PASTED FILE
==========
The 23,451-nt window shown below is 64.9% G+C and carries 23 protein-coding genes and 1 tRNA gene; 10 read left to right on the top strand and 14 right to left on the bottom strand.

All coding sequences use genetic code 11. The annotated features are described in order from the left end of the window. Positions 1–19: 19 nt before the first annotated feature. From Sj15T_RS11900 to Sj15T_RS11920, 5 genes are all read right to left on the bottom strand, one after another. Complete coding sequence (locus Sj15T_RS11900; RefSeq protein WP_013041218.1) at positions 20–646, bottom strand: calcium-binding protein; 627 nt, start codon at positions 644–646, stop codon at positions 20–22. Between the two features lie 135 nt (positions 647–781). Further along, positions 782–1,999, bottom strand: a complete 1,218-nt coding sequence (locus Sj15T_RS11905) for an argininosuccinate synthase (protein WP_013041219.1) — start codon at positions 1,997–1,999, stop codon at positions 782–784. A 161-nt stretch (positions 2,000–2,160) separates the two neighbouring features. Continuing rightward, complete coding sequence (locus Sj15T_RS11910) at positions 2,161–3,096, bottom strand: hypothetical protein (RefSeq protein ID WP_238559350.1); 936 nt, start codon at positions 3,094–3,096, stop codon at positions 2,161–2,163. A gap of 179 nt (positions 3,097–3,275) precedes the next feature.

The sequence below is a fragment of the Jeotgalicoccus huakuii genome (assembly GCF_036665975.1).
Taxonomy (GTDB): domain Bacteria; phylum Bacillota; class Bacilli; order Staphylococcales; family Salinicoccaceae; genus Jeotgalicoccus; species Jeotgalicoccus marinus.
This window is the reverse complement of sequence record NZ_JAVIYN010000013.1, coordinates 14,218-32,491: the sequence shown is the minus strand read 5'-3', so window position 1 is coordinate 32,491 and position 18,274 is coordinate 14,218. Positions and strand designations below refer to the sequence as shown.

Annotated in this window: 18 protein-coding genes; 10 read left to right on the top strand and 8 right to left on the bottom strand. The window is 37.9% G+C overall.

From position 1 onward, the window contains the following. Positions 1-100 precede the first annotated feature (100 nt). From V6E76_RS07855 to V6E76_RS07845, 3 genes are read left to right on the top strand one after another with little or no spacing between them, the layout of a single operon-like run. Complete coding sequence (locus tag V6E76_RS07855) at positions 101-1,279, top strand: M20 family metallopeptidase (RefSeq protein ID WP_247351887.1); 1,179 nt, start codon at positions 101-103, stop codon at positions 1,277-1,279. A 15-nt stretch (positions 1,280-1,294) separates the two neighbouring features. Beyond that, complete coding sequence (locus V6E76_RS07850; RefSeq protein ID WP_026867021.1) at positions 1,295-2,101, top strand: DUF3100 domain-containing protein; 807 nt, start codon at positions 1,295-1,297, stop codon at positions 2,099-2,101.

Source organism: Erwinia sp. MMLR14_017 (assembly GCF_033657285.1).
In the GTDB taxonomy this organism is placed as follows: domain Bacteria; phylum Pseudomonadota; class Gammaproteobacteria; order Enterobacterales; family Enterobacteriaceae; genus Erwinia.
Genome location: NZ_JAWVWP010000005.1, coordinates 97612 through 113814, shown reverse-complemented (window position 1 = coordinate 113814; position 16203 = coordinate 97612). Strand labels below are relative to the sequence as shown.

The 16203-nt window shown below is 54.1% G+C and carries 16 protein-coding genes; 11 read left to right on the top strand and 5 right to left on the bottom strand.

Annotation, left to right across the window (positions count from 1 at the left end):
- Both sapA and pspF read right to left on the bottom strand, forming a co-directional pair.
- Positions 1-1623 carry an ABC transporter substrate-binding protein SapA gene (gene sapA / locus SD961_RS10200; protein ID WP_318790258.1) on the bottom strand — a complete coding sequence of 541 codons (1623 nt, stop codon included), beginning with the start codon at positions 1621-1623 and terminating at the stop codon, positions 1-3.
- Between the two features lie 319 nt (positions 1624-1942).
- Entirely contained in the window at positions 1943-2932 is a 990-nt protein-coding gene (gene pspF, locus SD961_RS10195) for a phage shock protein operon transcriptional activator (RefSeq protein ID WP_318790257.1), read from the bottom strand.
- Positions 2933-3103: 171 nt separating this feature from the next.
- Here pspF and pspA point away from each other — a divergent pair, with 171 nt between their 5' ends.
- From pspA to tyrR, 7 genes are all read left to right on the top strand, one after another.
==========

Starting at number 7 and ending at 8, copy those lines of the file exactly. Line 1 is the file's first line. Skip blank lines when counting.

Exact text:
From position 1 onward, the window contains the following. Positions 1-100 precede the first annotated feature (100 nt). From V6E76_RS07855 to V6E76_RS07845, 3 genes are read left to right on the top strand one after another with little or no spacing between them, the layout of a single operon-like run. Complete coding sequence (locus tag V6E76_RS07855) at positions 101-1,279, top strand: M20 family metallopeptidase (RefSeq protein ID WP_247351887.1); 1,179 nt, start codon at positions 101-103, stop codon at positions 1,277-1,279. A 15-nt stretch (positions 1,280-1,294) separates the two neighbouring features. Beyond that, complete coding sequence (locus V6E76_RS07850; RefSeq protein ID WP_026867021.1) at positions 1,295-2,101, top strand: DUF3100 domain-containing protein; 807 nt, start codon at positions 1,295-1,297, stop codon at positions 2,099-2,101.

Source organism: Erwinia sp. MMLR14_017 (assembly GCF_033657285.1).